Dinner Time – Writing Challenge

dinner timeThis is a bit of an experimental post to be honest. I have a bit of a secret writing ambition – well it’s not a complete secret (see challenge number 19). But, I don’t actually ever do any writing – apart from my recent blog posts. I thought it might be about time to progress this random ambition from the realms of ‘up in the clouds’ to somewhere a bit closer to the ground …. so this led me to taking on my first writing challenge, courtesy of the Daily Post Weekly Writing Challenge.

It’s only my simple ramblings ….. but here you go ….
 

Dinner Time

It’s 7 o’clock in the evening. Its been another long day, staring at the computer. My eyes are tired from the glowing screen and my head is tired of thinking. I am watching my little boy lying on the sofa. I think how grown up he is now. He has not long been home from nursery, and he is worn out. He is lolling on the large corner sofa, legs in the air, the soft pale flesh of his tummy exposed, eyes fixed on the large bright coloured screen of the television. His big blue eyes are transfixed. He is in a world of his own, a million miles from here, running around with far more interesting characters than can be found here in the real world. My voice falls on deaf ears. He is not listening to me. In fact he is not listening to anything. I tap his leg. Still nothing. I cheekily pinch his bottom, which I know is bound to get a chuckle. I am right, his face lights up with the cheekiest smile. One look at that smile is enough to melt my stresses and worries away. The pure innocence and love I see in those sparkling eyes is refreshing. I wish we could always be like that. Always have that naïve innocence of fresh hope, a long life of no worries ahead of us. My happy thoughts are soon marred by the remembrance of why I am trying to get his attention.

 

‘Dinner is ready hunny. Are you going to come and have some?’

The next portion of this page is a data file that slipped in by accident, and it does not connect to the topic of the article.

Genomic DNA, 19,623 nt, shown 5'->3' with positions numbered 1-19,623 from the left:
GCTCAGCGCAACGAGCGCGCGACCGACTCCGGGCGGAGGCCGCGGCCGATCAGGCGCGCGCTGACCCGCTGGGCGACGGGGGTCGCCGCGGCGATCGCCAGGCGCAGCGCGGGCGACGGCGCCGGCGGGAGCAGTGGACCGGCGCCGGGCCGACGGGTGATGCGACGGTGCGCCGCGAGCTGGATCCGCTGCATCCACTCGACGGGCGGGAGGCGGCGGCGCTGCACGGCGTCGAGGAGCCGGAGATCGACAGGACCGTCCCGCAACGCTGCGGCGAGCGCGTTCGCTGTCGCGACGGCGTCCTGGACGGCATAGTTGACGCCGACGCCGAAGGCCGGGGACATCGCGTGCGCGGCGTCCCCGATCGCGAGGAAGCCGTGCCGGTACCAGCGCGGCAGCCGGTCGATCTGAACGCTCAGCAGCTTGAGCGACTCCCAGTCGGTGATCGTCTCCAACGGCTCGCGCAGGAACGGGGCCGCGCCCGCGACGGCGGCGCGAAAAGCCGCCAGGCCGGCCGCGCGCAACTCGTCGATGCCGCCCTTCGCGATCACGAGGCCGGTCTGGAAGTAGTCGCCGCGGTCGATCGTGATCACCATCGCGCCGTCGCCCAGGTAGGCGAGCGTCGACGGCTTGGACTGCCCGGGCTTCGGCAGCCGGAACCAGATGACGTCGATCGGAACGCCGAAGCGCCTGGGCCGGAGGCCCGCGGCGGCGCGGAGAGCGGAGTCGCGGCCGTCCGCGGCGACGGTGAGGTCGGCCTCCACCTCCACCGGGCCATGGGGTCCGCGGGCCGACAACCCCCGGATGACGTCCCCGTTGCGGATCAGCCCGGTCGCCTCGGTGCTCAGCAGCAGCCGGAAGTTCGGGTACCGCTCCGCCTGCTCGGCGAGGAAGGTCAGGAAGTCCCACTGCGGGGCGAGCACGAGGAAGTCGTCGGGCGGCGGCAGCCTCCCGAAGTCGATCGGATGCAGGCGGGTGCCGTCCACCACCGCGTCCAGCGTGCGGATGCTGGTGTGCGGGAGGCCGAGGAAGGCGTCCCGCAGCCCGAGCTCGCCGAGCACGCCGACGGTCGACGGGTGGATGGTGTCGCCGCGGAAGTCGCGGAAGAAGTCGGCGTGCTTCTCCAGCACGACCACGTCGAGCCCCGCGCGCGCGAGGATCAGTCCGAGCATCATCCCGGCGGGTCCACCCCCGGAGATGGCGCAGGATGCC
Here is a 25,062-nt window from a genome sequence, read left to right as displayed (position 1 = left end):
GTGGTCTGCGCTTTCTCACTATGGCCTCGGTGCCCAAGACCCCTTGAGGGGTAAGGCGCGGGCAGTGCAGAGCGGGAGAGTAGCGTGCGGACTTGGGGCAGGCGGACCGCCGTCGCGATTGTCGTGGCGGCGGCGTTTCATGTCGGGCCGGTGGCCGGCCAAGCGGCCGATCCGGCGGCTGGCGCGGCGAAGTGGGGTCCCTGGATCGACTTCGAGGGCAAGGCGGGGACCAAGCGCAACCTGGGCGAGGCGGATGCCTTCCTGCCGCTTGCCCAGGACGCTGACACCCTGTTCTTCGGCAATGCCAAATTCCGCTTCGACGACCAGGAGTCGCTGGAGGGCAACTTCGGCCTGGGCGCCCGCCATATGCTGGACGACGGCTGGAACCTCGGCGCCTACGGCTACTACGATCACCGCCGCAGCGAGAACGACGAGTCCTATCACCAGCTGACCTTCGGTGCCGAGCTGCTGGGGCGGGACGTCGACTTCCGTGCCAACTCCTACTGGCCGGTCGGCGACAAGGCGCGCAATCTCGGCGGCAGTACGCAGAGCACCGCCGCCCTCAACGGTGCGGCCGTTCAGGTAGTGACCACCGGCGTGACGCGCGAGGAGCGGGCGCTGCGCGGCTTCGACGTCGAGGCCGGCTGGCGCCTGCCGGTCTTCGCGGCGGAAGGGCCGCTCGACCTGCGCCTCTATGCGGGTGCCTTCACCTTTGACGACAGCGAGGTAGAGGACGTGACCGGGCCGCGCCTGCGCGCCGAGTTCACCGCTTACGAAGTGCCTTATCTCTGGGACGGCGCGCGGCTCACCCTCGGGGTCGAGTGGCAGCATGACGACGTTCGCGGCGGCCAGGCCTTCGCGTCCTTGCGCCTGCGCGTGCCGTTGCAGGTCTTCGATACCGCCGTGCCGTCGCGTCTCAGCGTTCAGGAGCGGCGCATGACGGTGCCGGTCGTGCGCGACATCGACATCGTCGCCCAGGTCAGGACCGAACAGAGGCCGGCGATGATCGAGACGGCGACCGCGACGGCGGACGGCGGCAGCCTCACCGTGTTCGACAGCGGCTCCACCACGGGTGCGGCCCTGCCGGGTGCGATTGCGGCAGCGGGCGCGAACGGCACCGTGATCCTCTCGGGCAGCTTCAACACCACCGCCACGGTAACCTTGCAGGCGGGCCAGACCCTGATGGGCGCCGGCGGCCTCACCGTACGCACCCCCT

‘No. I don’t want it.’ he whines.

 

‘Please, just come and try a little bit for Mummy.’

 

‘I said NO! I’m not hungry’, he huffs. So bossy and self-assured for someone so young.

 

This rigmarole is becoming common place every night. I am at a loss. Torn between the mother’s instinct of keeping her son happy and the duty to ensure he is properly fed. I know he eats well at nursery in the day, but this is only a small consolation. I am disheartened after taking the time to cook his dinner; to be faced with this flat-out refusal to even taste a morsel of the food.

 

His father is sat in his usual spot – at the kitchen table with his nose stuck in his laptop. I wonder to myself if his arse has moulded itself to that chair. Seeking some mediocre of reassurance I ask, ‘What am I meant to do with him? I am at a loss.’ He looks up from the screen. ‘Try putting the food on the coffee table. He might help himself later on’. I nod in confirmation, thinking it is worth a try. But I know in my heart of hearts that I am probably wasting my time. I carry the plate of chicken nuggets, jacket potato and baked beans into the lounge, where I place it on the coffee table.

 

‘Would you like to try a chicken nugget?’ I ask in vain.

 

‘No.’ A simple, yet effective response.

 

‘Well I’ll just leave it here. In case you change your mind.’

 

Silence.

 

Well I suppose it’s better than screaming and tears I think to myself as I wander back into the kitchen. I turn my attention to fixing mine and Rob’s dinner. I wonder how it has come to this. I think back to when he was younger, when he had a healthy appetite. No, that’s not quite right, he does still have a healthy appetite. The aversion is just to his dinner. It’s something to do with food that might be ‘hot’. I have no idea where this recent distaste has come from, seeming to have appeared out of the blue. Where once he would have been happy munching on some warm pasta, nowadays he just wants a sandwich. I like a sandwich too, I think to myself, but you can’t live off of them alone. I hope that it is a phase that will soon pass. I am tired of the strain of dinner time every night.

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